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BY TOM MITSOFF
Thirty years ago this week, five men were arrested in the wee hours of the morning milling around the sixth floor of the Watergate hotel in Washington, D.C. in what authorities described the next day as an elaborate plot to bug the offices of the Democratic National Committee.
Little did anyone know at the time that the foiled break-in at the Watergate hotel would lead to the downfall of a president, convictions of 30 of his advisors and staff members, and a change in the national attitude toward its elected leaders.
Plain-clothes officers of the Washington Police Department walked in on the five men at 2:30 a.m. on June 17, 1972. Two ceiling panels in the office of the secretary of the Democratic Party had been removed. Her office was adjacent to the office of Democratic National Chairman Lawrence F. O'Brien, and it was believed that the men were in the process of installing bugging devices which would have picked up conversations and phone calls in O’Brien’s office. Much later, it was learned that they were there to repair and replace some bugs they had already installed in a previous break-in.
With four of the five burglars being residents of Miami, Fla., rather than Washington, and the fifth being a former CIA employee, the red flags went up immediately that there was something terribly amiss. Two of the Washington Post reporters who covered the story of the five men being arrested -- Bob Woodward and Carl Bernstein -- followed their instincts and soon began to uncover a paper and money trail that connected the Watergate burglars with President Richard Nixon’s re-election committee.
Nixon’s fate was sealed when the Senate convened public hearings on the Watergate matter during which it was revealed that the president had installed a sophisticated tape recording system in the Oval Office which recorded every conversation held there. Nixon and his aides sparred with the Senate committee and the independent Watergate prosecutor over whether he had to surrender the tapes. In a scenario similar to Bill Clinton’s denials and eventual grand jury testimony in the Monica Lewinsky scandal, Nixon kept bobbing and weaving in an attempt to avoid the knockout punch the prosecutor was trying to deliver.
Eventually, with the country in turmoil and Nixon ready to be served with articles of impeachment -- meaning that he could have been put on trial by the Senate -- he finally resigned on August 8, 1974, more than two years after the break-in that was the actual beginning of the end.
Three decades later, some aspects of the case remain shrouded in mystery -- in particular, the identity of the infamous anonymous source used by Woodward known as “Deep Throat.” Woodward, keeping his promise not to divulge his source’s identity, has said he won’t do so until after the person dies.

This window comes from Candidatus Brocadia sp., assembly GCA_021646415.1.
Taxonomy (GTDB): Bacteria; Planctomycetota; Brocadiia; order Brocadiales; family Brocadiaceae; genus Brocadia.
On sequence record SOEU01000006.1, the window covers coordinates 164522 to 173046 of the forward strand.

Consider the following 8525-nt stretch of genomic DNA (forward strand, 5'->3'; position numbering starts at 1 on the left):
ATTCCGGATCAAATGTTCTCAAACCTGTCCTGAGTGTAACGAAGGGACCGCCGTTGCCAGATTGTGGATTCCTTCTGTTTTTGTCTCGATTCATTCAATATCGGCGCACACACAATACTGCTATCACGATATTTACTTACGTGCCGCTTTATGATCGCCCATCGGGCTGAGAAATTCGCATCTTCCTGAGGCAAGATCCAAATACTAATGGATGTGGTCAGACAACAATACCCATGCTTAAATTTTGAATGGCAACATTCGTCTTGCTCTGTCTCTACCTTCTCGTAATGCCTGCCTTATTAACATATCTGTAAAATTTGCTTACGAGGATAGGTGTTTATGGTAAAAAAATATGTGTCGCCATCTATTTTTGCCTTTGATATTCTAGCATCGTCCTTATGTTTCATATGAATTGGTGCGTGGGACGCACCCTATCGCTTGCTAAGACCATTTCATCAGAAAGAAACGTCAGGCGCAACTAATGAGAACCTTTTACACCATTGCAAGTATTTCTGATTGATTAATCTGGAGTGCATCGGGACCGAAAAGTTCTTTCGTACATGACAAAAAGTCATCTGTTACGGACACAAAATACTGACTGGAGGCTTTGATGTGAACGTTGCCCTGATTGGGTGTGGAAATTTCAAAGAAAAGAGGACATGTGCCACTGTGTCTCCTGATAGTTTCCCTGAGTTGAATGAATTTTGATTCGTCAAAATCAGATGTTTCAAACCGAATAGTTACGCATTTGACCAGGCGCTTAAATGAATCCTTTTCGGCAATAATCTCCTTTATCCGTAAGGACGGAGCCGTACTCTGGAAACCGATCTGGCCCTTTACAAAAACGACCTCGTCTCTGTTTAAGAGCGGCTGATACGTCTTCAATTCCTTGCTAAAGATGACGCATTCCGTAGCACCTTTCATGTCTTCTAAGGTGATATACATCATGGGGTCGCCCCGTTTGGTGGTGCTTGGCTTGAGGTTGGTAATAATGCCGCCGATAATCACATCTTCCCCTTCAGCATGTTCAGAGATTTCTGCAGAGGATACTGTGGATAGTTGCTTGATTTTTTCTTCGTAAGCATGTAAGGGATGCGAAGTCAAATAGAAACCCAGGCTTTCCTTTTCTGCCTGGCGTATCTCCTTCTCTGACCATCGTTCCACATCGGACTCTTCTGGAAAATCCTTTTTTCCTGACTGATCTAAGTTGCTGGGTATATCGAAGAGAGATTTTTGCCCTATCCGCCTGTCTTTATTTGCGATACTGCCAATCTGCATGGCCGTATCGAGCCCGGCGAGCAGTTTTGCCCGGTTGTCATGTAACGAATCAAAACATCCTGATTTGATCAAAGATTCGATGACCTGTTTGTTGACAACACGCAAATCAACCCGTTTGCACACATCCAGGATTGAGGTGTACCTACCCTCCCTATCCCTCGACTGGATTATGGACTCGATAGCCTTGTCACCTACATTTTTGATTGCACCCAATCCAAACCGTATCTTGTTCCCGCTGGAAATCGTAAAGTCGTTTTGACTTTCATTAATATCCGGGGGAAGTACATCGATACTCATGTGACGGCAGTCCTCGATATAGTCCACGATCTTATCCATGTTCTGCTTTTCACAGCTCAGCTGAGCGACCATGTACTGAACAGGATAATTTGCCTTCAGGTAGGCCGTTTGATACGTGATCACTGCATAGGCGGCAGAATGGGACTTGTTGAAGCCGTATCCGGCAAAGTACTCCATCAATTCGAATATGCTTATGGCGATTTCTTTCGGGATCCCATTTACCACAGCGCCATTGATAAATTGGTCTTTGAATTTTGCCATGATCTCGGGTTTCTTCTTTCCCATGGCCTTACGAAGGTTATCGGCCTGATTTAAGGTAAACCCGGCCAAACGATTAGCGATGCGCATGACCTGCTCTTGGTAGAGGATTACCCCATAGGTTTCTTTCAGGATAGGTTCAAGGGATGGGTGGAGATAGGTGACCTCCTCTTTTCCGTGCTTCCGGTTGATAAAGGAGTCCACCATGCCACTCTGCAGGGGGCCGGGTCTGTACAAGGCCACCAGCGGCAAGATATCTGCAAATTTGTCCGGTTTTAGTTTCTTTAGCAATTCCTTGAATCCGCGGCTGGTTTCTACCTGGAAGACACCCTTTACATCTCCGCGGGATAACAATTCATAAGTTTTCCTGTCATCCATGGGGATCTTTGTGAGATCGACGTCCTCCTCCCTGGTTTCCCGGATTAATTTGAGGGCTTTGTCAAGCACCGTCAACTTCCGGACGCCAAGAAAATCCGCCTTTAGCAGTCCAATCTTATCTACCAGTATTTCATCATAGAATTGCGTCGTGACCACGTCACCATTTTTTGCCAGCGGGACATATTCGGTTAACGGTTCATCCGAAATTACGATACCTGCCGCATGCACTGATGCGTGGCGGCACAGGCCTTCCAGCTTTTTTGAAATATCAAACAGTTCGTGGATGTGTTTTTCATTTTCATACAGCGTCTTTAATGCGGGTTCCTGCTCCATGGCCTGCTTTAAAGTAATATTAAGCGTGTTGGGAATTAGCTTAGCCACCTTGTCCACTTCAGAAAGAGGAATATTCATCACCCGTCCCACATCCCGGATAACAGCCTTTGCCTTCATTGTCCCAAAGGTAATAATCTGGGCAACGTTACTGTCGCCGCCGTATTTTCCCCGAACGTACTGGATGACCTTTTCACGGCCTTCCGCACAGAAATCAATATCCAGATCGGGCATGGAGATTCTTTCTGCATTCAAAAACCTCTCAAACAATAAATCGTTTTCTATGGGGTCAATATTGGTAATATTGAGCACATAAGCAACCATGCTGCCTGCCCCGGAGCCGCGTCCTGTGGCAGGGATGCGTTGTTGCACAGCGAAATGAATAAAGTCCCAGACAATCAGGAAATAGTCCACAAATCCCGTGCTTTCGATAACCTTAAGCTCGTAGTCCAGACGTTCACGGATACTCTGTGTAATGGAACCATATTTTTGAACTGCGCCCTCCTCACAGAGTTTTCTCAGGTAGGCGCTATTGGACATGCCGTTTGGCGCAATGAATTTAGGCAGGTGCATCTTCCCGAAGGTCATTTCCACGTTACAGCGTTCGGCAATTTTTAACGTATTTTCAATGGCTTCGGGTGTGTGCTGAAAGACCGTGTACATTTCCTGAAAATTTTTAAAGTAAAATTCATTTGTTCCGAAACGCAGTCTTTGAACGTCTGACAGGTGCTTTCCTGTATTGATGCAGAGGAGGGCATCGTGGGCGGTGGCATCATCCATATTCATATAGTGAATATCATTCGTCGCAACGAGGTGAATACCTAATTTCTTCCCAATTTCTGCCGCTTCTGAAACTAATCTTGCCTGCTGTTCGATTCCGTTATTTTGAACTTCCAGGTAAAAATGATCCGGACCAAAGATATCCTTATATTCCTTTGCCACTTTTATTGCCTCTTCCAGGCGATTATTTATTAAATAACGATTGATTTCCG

The “Deep Throat” nickname was given by a Washington Post editor, referring to the title of a porn movie which was rather famous at the time, and it stuck. It was information from this source who had knowledge of the goings-on inside the Nixon White House that allowed Woodward and Bernstein to know where to look, and for what.
Nixon was popular enough to have won re-election by landslide in 1972, so he wasn’t in real political trouble. He didn't need to dig up any dirt on the Democrats, but he didn't realize that. He was insecure enough to think he had to eliminate any shred of hope the Democrats would have. Nixon certainly would have won without the political “dirty tricks” which were perpetrated on his behalf. The whole sequence of events was a great American tragedy.
Its most lasting effect is the changed way we look at our elected leaders. Most Americans, prior to Watergate, viewed their president with reverence. It was all right to question presidential policies and decisions, but it was certainly done with respect (with the possible exception of Vietnam war era protests). The media, in particular, is now much more aggressive in its questioning of our presidents and attempting to uncover all possible pertinent information about them, including personal. As a result, presidents now keep their distance from the media in every way imaginable. All public appearances and speeches are painstakingly choreographed by handlers who seek to keep unexpected questions at an absolute minimum. And that has only deepened the mistrust and even disrespect between media and politicians.
But those two are inexorably tied. Politicians must have access to the media to be successful, so it’s very much a love-hate relationship. Presidents used to be our version of royalty. Now they’re viewed by most people as necessary evils who serve in spite of their many taints.
It’s unlikely that will change anytime soon, if ever, and that is the permanent legacy of what happened 30 years ago this week.
This column was written June 16, 2002, and published in several print publications across the country.
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